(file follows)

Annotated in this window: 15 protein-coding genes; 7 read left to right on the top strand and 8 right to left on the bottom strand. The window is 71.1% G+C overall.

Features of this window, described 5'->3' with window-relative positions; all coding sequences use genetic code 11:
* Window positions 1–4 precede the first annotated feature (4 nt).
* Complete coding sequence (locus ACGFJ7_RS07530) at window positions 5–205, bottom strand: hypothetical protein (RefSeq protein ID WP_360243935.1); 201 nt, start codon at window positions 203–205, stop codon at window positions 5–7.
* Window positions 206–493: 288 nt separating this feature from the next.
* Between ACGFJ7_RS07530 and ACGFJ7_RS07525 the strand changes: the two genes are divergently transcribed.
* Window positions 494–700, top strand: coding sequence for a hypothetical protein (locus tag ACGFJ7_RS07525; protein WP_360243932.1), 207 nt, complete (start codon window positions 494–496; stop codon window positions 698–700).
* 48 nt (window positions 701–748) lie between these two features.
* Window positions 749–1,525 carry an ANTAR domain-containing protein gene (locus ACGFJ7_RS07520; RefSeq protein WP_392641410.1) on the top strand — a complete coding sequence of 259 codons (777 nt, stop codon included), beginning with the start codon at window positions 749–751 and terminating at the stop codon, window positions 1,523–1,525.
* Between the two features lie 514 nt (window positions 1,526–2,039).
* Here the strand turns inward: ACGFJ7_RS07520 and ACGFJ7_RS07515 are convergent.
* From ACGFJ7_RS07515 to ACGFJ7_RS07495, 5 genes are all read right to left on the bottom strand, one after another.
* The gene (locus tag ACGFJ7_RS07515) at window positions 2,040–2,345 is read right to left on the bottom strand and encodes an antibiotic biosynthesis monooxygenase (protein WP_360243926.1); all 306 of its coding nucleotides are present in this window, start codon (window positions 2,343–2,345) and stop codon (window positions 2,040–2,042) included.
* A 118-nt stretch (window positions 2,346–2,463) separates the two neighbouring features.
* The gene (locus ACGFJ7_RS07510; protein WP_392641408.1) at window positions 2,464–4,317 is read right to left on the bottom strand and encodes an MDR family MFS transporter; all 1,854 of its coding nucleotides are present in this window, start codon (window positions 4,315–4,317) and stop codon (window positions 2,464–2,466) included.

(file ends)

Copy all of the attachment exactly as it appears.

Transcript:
Annotated in this window: 15 protein-coding genes; 7 read left to right on the top strand and 8 right to left on the bottom strand. The window is 71.1% G+C overall.

Features of this window, described 5'->3' with window-relative positions; all coding sequences use genetic code 11:
* Window positions 1–4 precede the first annotated feature (4 nt).
* Complete coding sequence (locus ACGFJ7_RS07530) at window positions 5–205, bottom strand: hypothetical protein (RefSeq protein ID WP_360243935.1); 201 nt, start codon at window positions 203–205, stop codon at window positions 5–7.
* Window positions 206–493: 288 nt separating this feature from the next.
* Between ACGFJ7_RS07530 and ACGFJ7_RS07525 the strand changes: the two genes are divergently transcribed.
* Window positions 494–700, top strand: coding sequence for a hypothetical protein (locus tag ACGFJ7_RS07525; protein WP_360243932.1), 207 nt, complete (start codon window positions 494–496; stop codon window positions 698–700).
* 48 nt (window positions 701–748) lie between these two features.
* Window positions 749–1,525 carry an ANTAR domain-containing protein gene (locus ACGFJ7_RS07520; RefSeq protein WP_392641410.1) on the top strand — a complete coding sequence of 259 codons (777 nt, stop codon included), beginning with the start codon at window positions 749–751 and terminating at the stop codon, window positions 1,523–1,525.
* Between the two features lie 514 nt (window positions 1,526–2,039).
* Here the strand turns inward: ACGFJ7_RS07520 and ACGFJ7_RS07515 are convergent.
* From ACGFJ7_RS07515 to ACGFJ7_RS07495, 5 genes are all read right to left on the bottom strand, one after another.
* The gene (locus tag ACGFJ7_RS07515) at window positions 2,040–2,345 is read right to left on the bottom strand and encodes an antibiotic biosynthesis monooxygenase (protein WP_360243926.1); all 306 of its coding nucleotides are present in this window, start codon (window positions 2,343–2,345) and stop codon (window positions 2,040–2,042) included.
* A 118-nt stretch (window positions 2,346–2,463) separates the two neighbouring features.
* The gene (locus ACGFJ7_RS07510; protein WP_392641408.1) at window positions 2,464–4,317 is read right to left on the bottom strand and encodes an MDR family MFS transporter; all 1,854 of its coding nucleotides are present in this window, start codon (window positions 4,315–4,317) and stop codon (window positions 2,464–2,466) included.